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RFC 4106 specifies about nonce. It contains a salt of size 4 octets and an iv of size 8 octets. Further, RFC specifies that salt is assigned at the beginning of the security associations which is established through Internet Key Exchange (IKE) and salt value is constant. But all most all of the implementations and descriptions found about AES-GCM specifies iv as 12 octets and there is no consideration of salt value.

AES-GCM takes inputs as a secret key, an IV, a plaintext and Additional Authenticated Data (AAD). AES-GMAC is a variant of AES-GCM which provides authentication of data by keeping plaintext as zero bits.

Other questions I have regarding AES-GCM mode are.

  1. I know that AES-GCM can be used for authentication of data by Can we use AES-GCM mode only for encryption by ignoring authentication?
  2. Is it mandatory to use iv for encryption using AES-GCM?
  3. What are the allowable variants of AES-GMAC like AES-GMAC128, AES-GMAC256 etc. ?
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kelalaka answered your questions, however I do believe there are things that could use some clarification:

RFC 4106 specifies about nonce. It contains a salt of size 4 octets and an iv of size 8 octets. Further, RFC specifies that salt is assigned at the beginning of the security associations which is established through Internet Key Exchange (IKE) and salt value is constant. But all most all of the implementations and descriptions found about AES-GCM specifies iv as 12 octets and there is no consideration of salt value.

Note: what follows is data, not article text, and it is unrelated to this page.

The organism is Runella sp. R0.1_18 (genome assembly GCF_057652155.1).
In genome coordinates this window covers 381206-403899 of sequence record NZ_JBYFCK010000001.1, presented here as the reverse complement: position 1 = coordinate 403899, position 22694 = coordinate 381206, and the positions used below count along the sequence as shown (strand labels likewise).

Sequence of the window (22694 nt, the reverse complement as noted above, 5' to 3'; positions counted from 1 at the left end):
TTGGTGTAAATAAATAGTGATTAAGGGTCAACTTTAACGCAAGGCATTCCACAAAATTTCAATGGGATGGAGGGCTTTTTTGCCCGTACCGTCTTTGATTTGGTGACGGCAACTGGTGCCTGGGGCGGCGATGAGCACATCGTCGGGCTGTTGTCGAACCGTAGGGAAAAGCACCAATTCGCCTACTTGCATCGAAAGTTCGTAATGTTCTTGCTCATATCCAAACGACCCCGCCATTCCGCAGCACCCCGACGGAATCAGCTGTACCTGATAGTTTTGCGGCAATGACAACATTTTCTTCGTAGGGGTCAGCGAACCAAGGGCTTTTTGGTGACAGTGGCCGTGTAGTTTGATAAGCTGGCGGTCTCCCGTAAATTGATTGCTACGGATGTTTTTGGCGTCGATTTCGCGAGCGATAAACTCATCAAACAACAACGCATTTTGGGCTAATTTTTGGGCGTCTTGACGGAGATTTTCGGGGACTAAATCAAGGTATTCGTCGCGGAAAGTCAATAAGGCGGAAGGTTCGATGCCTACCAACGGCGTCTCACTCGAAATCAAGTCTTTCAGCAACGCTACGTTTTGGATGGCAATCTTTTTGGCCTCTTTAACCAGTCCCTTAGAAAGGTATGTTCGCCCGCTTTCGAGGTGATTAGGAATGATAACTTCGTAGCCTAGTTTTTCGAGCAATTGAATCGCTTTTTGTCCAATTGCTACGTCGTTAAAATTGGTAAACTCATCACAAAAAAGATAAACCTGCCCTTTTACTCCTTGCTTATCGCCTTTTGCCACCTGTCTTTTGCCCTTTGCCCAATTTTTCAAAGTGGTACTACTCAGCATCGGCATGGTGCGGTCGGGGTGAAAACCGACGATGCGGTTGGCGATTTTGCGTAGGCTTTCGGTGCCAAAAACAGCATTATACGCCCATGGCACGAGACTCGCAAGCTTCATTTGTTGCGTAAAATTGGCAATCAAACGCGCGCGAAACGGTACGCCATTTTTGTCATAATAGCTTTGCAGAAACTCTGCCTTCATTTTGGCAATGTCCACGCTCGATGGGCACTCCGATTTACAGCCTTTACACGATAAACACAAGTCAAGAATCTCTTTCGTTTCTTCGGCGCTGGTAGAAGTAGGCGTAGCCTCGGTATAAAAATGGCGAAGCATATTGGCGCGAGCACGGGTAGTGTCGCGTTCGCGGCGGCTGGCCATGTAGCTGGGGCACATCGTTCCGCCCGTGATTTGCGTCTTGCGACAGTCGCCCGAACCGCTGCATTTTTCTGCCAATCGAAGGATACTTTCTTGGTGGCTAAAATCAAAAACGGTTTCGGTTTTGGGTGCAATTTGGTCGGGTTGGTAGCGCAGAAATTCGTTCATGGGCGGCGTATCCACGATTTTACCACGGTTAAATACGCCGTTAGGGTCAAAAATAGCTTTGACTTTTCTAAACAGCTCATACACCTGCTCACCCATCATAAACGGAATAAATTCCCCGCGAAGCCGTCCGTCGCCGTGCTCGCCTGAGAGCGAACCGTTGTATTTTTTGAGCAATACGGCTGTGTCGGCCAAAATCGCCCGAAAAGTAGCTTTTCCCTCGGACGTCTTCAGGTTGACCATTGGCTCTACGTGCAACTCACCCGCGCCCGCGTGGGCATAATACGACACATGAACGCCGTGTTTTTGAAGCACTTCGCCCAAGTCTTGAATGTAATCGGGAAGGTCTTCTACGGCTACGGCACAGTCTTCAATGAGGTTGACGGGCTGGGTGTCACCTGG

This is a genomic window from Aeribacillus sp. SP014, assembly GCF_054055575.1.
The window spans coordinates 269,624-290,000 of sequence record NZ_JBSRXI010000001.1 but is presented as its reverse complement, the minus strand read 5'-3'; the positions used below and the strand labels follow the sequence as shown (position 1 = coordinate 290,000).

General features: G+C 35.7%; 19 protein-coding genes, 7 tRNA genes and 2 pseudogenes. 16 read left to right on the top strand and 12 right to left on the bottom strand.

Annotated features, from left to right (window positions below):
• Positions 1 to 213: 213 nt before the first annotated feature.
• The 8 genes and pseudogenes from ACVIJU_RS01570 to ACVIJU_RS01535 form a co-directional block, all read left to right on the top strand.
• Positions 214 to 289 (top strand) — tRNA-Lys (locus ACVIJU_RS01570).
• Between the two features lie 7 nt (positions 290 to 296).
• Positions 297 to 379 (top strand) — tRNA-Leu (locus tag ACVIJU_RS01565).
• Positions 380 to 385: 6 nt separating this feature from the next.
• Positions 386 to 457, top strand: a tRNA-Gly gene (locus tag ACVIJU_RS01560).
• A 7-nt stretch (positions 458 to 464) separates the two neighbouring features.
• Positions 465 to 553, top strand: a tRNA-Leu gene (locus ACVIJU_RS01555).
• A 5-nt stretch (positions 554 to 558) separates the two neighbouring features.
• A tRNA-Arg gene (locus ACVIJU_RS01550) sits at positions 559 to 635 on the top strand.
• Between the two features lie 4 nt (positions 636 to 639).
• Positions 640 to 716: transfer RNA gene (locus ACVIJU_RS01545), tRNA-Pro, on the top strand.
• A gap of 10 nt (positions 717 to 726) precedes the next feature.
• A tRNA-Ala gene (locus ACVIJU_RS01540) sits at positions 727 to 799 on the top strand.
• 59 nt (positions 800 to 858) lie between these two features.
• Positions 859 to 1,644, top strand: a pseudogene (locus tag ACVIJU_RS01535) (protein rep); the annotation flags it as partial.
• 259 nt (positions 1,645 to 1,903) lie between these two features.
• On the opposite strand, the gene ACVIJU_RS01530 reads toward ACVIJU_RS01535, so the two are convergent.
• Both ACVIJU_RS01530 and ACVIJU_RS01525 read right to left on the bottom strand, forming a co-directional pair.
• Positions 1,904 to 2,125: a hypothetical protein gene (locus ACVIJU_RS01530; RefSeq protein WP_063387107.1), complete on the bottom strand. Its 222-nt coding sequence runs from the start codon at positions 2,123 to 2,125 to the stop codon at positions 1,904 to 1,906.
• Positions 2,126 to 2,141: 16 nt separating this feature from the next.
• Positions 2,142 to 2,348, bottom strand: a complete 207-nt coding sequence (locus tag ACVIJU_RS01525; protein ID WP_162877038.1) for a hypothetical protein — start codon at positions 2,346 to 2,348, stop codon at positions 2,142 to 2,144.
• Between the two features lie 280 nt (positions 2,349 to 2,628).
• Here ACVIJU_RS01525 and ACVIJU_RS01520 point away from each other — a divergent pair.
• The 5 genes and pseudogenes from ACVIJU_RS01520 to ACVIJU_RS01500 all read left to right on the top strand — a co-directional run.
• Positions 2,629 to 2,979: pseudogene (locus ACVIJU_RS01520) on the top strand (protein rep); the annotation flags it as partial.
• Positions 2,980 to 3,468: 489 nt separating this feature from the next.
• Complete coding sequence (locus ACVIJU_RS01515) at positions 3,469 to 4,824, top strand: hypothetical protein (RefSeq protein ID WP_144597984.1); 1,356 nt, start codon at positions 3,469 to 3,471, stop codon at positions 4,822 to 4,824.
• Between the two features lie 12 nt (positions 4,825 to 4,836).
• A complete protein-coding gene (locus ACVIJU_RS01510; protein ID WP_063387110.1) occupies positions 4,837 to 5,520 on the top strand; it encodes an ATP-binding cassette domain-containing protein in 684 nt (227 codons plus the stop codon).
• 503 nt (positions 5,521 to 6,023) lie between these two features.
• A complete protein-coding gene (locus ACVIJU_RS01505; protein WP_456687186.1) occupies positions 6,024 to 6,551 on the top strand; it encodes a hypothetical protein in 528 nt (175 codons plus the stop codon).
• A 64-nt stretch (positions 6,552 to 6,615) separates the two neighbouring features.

First, a clarification on terminology (at least, the terminology I'll be using in my answer below):

  • Nonce - this is the (typically 96 bit) value passed to the GCM routine

  • IV - this is the value within the packet - IPsec with GCM uses 64 bit IVs

  • Salt - this is the additional value that is included with the recipe to generate the nonce.

RFC 4106 is specifically about how to use GCM within IPsec; as such, it has a recipe for generating the nonce (which you refer to as an 'iv') that GCM requires. It does it by talking 8 bytes chosen by the encryptor (which he places in the 'iv field' within the packet, and which the decryptor extracts from the packet), and 4 bytes for the key derivation (the 'salt') and concatenating them.